16. The method of claim 9, wherein the timing information to identify a time that a scan operation is conducted when checking the file.
17. The method of claim 9 wherein the file contains at least one of a code and a data.
18. An apparatus comprising:
a file analyzer to perform a scan operation on a file that produces a scanning result; and
a signature generator coupled to the file analyzer, the signature generator to produce a digital signature that is based on both the scanning result and the scanned file and is part of a digital signature chain, the digital signature chain being verified prior to accessing the file and access to the file is precluded by the file analyzer unless the digital signature chain accompanies the file.
19. The apparatus of claim 18, wherein the file is precluded from being opened if the verified digital signature chain indicates an unacceptable file integrity.
20. The apparatus of claim 18, wherein the file is precluded from being executed if the verified digital signature chain indicates an unacceptable file integrity.
21. The apparatus of claim 18, wherein the file is accessed if the verified digital signature chain indicates acceptable file integrity.
22. The apparatus of claim 18 being a first platform controlled by a signatory and adapted to analyze the file prior to the file being opened by a second platform differing from the first platform.
23. The apparatus of claim 18 being a first platform controlled by a signatory and adapted to analyze the file prior to the file being executed by a second platform differing from the first platform.
24. The apparatus of claim 18 being the first platform in the same subnetwork as the second platform.
25. The apparatus of claim 18 being the first platform in communication with the second platform over a wide area network (WAN).
26. The apparatus of claim 18
a time stamp indicator coupled to the signature generator, the time stamp indicator to provide information of the scan operation for insertion into the digital signature chain.
This invention relates to microprocessors. In particular, the invention relates to processor security.
2. General Background
Advances in microprocessor and communication technologies have opened up many opportunities for applications that go beyond the traditional ways of doing business. Electronic commerce (E-commerce) and business-to-business (B2B) transactions are now becoming popular, reaching the global markets at a fast rate. Unfortunately, while modern microprocessor systems provide users convenient and efficient methods of doing business, communicating and transacting, they are also vulnerable for unscrupulous attacks. Examples of these attacks include virus, intrusion, security breach, and tampering, to name a few. Computer security, therefore, is becoming more and more important to protect the integrity of the computer systems and increase the trust of users.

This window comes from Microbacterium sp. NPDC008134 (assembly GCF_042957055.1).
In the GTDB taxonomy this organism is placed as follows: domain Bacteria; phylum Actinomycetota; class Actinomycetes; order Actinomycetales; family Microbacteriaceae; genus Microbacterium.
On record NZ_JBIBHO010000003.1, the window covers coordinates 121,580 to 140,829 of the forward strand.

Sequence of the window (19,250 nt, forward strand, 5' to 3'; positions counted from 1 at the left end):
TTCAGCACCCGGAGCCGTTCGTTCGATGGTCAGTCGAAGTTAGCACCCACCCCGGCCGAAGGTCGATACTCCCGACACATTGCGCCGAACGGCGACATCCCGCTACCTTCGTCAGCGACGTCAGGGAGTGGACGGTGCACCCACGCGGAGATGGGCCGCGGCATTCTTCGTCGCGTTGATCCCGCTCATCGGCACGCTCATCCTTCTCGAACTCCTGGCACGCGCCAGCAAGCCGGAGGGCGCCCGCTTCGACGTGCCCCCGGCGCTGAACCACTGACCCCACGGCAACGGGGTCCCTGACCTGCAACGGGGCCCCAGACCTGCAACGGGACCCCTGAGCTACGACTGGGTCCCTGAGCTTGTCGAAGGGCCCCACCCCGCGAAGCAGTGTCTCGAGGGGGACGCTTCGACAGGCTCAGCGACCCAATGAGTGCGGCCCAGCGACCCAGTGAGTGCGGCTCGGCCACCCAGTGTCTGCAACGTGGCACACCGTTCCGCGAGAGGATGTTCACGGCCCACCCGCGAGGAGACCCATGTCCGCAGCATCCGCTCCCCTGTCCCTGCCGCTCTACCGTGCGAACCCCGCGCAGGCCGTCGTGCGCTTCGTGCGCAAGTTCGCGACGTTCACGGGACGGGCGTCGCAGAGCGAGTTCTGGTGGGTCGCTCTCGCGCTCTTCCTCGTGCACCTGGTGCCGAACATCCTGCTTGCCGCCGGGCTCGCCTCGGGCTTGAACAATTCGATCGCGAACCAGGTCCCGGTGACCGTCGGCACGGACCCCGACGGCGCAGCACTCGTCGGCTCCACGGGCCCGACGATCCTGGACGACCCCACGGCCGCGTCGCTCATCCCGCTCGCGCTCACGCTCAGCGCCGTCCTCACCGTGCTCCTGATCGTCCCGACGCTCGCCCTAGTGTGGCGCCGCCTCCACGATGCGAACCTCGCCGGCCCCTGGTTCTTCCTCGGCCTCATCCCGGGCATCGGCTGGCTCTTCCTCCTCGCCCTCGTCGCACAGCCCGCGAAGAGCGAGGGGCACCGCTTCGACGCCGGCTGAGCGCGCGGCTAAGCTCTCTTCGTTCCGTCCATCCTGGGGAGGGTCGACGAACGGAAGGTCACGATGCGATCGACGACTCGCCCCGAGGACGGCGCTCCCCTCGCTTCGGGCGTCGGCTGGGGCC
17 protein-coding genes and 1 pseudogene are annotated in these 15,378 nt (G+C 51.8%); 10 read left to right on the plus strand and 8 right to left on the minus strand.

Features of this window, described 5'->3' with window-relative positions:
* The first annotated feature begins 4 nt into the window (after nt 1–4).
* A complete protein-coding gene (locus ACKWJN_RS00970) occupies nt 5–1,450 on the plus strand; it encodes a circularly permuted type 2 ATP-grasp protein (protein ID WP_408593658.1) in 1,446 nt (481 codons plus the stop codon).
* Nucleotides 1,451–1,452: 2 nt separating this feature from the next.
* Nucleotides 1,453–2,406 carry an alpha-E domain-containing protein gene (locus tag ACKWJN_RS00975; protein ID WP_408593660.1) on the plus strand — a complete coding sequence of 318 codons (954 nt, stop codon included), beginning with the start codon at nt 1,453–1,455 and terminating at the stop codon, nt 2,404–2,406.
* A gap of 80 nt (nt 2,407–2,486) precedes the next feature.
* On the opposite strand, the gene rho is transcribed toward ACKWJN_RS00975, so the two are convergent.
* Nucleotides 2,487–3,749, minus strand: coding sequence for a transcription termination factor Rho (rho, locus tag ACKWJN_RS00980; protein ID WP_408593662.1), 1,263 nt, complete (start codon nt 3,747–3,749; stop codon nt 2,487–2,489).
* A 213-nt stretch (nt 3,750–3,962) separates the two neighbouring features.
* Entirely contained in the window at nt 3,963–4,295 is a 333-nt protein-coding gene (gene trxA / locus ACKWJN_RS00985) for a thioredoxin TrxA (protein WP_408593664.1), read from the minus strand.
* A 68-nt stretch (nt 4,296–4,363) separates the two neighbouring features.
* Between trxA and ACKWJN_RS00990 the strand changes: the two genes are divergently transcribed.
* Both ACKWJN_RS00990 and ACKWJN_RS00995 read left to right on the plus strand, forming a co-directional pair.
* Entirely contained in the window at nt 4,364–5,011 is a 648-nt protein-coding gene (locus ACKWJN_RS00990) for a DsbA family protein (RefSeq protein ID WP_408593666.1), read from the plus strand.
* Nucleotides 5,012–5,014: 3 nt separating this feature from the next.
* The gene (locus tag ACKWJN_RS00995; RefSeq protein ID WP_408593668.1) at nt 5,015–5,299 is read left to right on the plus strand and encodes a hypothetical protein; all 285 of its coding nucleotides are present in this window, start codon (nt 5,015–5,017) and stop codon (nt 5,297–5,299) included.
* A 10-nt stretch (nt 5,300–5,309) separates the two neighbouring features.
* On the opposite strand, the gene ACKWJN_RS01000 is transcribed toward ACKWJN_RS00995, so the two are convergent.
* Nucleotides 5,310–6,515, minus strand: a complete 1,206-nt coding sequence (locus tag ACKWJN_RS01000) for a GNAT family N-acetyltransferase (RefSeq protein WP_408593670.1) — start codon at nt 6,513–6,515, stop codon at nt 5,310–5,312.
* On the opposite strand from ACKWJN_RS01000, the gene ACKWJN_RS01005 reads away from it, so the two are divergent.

Threats caused by unscrupulous attacks may occur in a number of forms. For instance, an invasive remote-launched attack by hackers may disrupt the normal operation of a system connected to thousands or even millions of users. A virus program may corrupt code and/or data operating on a single-user platform or may propagate itself to other platforms when connected to a network. Although anti-virus programs have been developed to scan, detect and eliminate known viruses, a large performance penalty would be incurred if an anti-virus program is required to examine every file before it can be opened.
BRIEF DESCRIPTION OF THE DRAWINGS
The features and advantages of the present invention will become apparent from the following detailed description of the present invention in which:
FIG. 1 is an exemplary embodiment of a network configured for that a first embodiment of the invention can be practiced.
FIG. 2 is an exemplary embodiment of a platform employed in a network as shown in FIG. 1.
FIG. 3 is an exemplary embodiment of a verification scheme performed by the requesting platform to verify that the signatory failed to detect an abnormality in the uploaded file.
FIG. 4 is an exemplary embodiment of a network configured for that a second embodiment of the invention can be practiced.
FIG. 5 is an exemplary embodiment of a verification scheme performed by the requesting platform to verify that the signatory has been authorized to perform the file checking scheme and failed to detect an abnormality in the uploaded file.
FIG. 6 is an exemplary embodiment of a network configured for that a third embodiment of the invention can be practiced.
FIG. 7 is an exemplary embodiment of a file checking mechanism in accordance with one embodiment of the invention.
FIG. 8 is an exemplary embodiment of a flowchart of one embodiment of a remote file checking mechanism.